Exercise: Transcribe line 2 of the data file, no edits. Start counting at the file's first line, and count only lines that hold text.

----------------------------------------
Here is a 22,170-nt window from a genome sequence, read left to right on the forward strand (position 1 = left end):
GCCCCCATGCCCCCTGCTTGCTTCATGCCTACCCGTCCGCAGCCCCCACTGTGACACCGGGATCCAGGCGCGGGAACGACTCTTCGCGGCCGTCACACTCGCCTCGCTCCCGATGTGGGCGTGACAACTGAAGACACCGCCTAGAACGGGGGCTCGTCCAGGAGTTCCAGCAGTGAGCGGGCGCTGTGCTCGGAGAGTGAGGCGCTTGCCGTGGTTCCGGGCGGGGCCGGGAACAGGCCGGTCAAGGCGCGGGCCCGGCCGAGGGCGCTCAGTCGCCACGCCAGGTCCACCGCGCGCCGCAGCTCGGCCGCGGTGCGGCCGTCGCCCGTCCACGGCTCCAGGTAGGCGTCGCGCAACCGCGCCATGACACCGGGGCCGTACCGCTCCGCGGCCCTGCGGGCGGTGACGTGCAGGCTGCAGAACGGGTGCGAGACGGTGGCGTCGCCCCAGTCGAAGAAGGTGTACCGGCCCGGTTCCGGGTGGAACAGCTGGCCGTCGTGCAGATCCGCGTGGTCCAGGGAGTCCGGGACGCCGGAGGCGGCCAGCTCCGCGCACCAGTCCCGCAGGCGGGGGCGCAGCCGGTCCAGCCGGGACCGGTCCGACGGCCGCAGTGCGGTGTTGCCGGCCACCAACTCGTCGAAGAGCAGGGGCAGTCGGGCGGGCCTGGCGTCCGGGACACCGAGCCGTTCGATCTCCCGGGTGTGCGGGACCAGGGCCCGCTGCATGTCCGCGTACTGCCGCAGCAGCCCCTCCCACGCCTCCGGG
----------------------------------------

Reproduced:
GCCCCCATGCCCCCTGCTTGCTTCATGCCTACCCGTCCGCAGCCCCCACTGTGACACCGGGATCCAGGCGCGGGAACGACTCTTCGCGGCCGTCACACTCGCCTCGCTCCCGATGTGGGCGTGACAACTGAAGACACCGCCTAGAACGGGGGCTCGTCCAGGAGTTCCAGCAGTGAGCGGGCGCTGTGCTCGGAGAGTGAGGCGCTTGCCGTGGTTCCGGGCGGGGCCGGGAACAGGCCGGTCAAGGCGCGGGCCCGGCCGAGGGCGCTCAGTCGCCACGCCAGGTCCACCGCGCGCCGCAGCTCGGCCGCGGTGCGGCCGTCGCCCGTCCACGGCTCCAGGTAGGCGTCGCGCAACCGCGCCATGACACCGGGGCCGTACCGCTCCGCGGCCCTGCGGGCGGTGACGTGCAGGCTGCAGAACGGGTGCGAGACGGTGGCGTCGCCCCAGTCGAAGAAGGTGTACCGGCCCGGTTCCGGGTGGAACAGCTGGCCGTCGTGCAGATCCGCGTGGTCCAGGGAGTCCGGGACGCCGGAGGCGGCCAGCTCCGCGCACCAGTCCCGCAGGCGGGGGCGCAGCCGGTCCAGCCGGGACCGGTCCGACGGCCGCAGTGCGGTGTTGCCGGCCACCAACTCGTCGAAGAGCAGGGGCAGTCGGGCGGGCCTGGCGTCCGGGACACCGAGCCGTTCGATCTCCCGGGTGTGCGGGACCAGGGCCCGCTGCATGTCCGCGTACTGCCGCAGCAGCCCCTCCCACGCCTCCGGG